MOC ‘n Cheese: Claim credits by applying the Swiss cheese model to your practice

Guest post
September 17, 2019 | Author: Guest post
2 MIN READ

By Sylvain Boet, MD, PhD, CPD Program Participant

Soft, non-technical skills like communication, situational awareness and teamwork can have a huge effect on patient safety. Why not develop your strengths in these areas with the help of the famous Swiss cheese model of accident causation?

I work as an anesthesiologist at The Ottawa Hospital. For the past decade, I have studied the impact of non-technical skills on performance in acute care. I’ve learned that it’s almost always a series of events — not any single event — that leads to risky situations or complications during surgery. This is also the premise of Dante Orlandella and James T. Reason’s Swiss cheese model.

I’m going to show you how to use this model in your own practice to improve your non-technical skills, enhance patient safety and claim MOC credits!

 

 

How to apply the Swiss cheese model to your work

  1. Make a list of your practice’s top risk factors

Practice situational awareness by making a list of the top factors you know can lead to risky situations — or worse, complications — in your own practice. For me, these include a favourable environment, such as the level of noise in the operating room (OR), making sure the equipment is ready, ensuring the team is on the same page by doing the surgical safety check, and having access to the surgeon before the operation. These are the safeguards in place for my patients and they represent the Swiss cheese slices in the model. What are yours?

  1. Make simple adjustments to close these holes

When the holes (weaknesses or failure points) in the Swiss cheese model line up, your patient may fall through and experience harm. You can prevent this by marshalling your communications and teamwork skills to make simple and practical adjustments.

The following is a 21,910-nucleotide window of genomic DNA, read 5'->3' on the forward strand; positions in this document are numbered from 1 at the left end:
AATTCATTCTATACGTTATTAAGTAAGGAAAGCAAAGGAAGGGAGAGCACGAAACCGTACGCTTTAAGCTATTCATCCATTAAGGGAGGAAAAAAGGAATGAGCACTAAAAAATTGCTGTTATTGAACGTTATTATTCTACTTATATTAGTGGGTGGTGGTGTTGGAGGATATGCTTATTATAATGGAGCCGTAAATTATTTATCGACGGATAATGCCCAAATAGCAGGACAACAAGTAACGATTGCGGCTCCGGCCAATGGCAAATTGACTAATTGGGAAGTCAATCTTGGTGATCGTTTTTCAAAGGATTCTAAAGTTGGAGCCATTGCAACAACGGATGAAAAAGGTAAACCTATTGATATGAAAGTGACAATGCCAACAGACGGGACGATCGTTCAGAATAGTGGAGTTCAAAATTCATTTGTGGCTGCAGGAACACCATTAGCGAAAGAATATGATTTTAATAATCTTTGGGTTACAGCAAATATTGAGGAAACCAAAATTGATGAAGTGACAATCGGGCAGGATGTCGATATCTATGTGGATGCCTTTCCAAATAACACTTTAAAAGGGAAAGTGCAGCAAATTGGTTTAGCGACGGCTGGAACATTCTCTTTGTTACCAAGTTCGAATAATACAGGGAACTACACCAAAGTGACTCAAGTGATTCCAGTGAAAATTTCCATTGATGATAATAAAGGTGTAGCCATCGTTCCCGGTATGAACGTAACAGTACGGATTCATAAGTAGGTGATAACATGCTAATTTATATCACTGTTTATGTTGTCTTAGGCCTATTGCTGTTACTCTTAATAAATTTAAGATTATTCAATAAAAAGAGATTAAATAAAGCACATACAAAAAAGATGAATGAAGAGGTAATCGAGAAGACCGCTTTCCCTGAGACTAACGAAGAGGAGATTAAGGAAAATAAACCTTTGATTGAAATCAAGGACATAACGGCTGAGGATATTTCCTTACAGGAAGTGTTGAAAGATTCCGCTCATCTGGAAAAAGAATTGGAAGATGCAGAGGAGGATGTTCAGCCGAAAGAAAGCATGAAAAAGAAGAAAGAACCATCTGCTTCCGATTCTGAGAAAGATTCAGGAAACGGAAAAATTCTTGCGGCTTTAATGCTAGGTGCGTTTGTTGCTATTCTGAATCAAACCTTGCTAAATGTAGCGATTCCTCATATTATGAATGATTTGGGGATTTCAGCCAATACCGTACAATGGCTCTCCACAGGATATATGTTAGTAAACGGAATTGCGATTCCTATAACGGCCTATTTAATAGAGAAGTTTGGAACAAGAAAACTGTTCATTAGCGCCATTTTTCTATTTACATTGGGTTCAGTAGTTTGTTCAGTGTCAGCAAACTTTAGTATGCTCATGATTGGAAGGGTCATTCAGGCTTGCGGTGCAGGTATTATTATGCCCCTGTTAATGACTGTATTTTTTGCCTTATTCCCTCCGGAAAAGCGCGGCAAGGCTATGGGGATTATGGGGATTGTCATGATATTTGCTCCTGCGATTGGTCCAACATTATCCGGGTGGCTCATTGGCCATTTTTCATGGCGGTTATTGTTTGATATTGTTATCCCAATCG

For example, closed loop communication is an extremely powerful technique for safe and effective communication.

Surgeon: “John, could you please administer two grams of cefazolin IV please?”

Anesthesiologist: “Two grams of cefazolin going in.”

Surgeon: “Thank you.”

Closed loop communication can be used for critical steps in the operating room. For example, surgical incisions, key medications or blood transfusions.

Another example is if I have judged that there is too much noise in the OR, I will ask if we can please turn the volume down. And if I know that my surgeon was on call last night and may be tired, I’ll be more attuned to pick up signs of fatigue.

  1. Assess long-term behavioural and system changes that could enhance safety

After applying the Swiss cheese model to your practice, reflect on what you’ve learned and make systematic changes in your behaviour to improve patient outcomes. For example, it’s my routine practice every morning to take two minutes to speak with the surgeon. We review the day’s cases. I also ask how the surgeon is doing and I find out if they expect any technical issues with any of the patients. This routine has resulted in me being able to update a previous treatment plan and to provide the best possible pain relief options to our patients.

  1. Finally, log your efforts for MOC credits!

Claim your learning as a Section 2 Personal Learning Project for two credits per hour.

Many preventable complications at the hospital involve poor team performance. Building your skills in situational awareness and using the Swiss cheese model to better understand your practice are excellent steps towards better patient outcomes. Also, as a bonus, you can claim Section 2 credits!

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